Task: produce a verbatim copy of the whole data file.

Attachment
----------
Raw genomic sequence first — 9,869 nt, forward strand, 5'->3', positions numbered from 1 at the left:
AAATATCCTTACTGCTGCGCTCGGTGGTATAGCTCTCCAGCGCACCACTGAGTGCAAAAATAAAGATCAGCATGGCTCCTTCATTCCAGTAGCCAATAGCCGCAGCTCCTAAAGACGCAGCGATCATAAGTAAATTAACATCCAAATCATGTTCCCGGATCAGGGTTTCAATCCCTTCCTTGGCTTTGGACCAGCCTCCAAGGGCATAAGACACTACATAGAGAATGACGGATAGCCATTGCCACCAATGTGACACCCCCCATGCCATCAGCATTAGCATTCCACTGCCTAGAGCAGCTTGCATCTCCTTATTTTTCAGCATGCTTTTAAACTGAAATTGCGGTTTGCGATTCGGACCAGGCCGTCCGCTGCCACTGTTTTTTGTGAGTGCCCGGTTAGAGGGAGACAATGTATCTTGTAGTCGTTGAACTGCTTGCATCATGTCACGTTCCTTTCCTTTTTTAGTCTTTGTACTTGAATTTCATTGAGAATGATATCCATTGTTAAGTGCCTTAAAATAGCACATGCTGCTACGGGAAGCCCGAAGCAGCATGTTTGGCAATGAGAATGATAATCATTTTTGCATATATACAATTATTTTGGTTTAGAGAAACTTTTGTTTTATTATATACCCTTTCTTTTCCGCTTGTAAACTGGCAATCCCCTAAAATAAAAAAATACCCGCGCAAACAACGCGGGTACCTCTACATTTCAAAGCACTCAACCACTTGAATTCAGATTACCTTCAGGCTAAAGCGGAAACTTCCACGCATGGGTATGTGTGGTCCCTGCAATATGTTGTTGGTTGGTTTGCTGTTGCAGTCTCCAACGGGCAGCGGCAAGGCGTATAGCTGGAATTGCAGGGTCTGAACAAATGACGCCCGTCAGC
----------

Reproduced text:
Raw genomic sequence first — 9,869 nt, forward strand, 5'->3', positions numbered from 1 at the left:
AAATATCCTTACTGCTGCGCTCGGTGGTATAGCTCTCCAGCGCACCACTGAGTGCAAAAATAAAGATCAGCATGGCTCCTTCATTCCAGTAGCCAATAGCCGCAGCTCCTAAAGACGCAGCGATCATAAGTAAATTAACATCCAAATCATGTTCCCGGATCAGGGTTTCAATCCCTTCCTTGGCTTTGGACCAGCCTCCAAGGGCATAAGACACTACATAGAGAATGACGGATAGCCATTGCCACCAATGTGACACCCCCCATGCCATCAGCATTAGCATTCCACTGCCTAGAGCAGCTTGCATCTCCTTATTTTTCAGCATGCTTTTAAACTGAAATTGCGGTTTGCGATTCGGACCAGGCCGTCCGCTGCCACTGTTTTTTGTGAGTGCCCGGTTAGAGGGAGACAATGTATCTTGTAGTCGTTGAACTGCTTGCATCATGTCACGTTCCTTTCCTTTTTTAGTCTTTGTACTTGAATTTCATTGAGAATGATATCCATTGTTAAGTGCCTTAAAATAGCACATGCTGCTACGGGAAGCCCGAAGCAGCATGTTTGGCAATGAGAATGATAATCATTTTTGCATATATACAATTATTTTGGTTTAGAGAAACTTTTGTTTTATTATATACCCTTTCTTTTCCGCTTGTAAACTGGCAATCCCCTAAAATAAAAAAATACCCGCGCAAACAACGCGGGTACCTCTACATTTCAAAGCACTCAACCACTTGAATTCAGATTACCTTCAGGCTAAAGCGGAAACTTCCACGCATGGGTATGTGTGGTCCCTGCAATATGTTGTTGGTTGGTTTGCTGTTGCAGTCTCCAACGGGCAGCGGCAAGGCGTATAGCTGGAATTGCAGGGTCTGAACAAATGACGCCCGTCAGC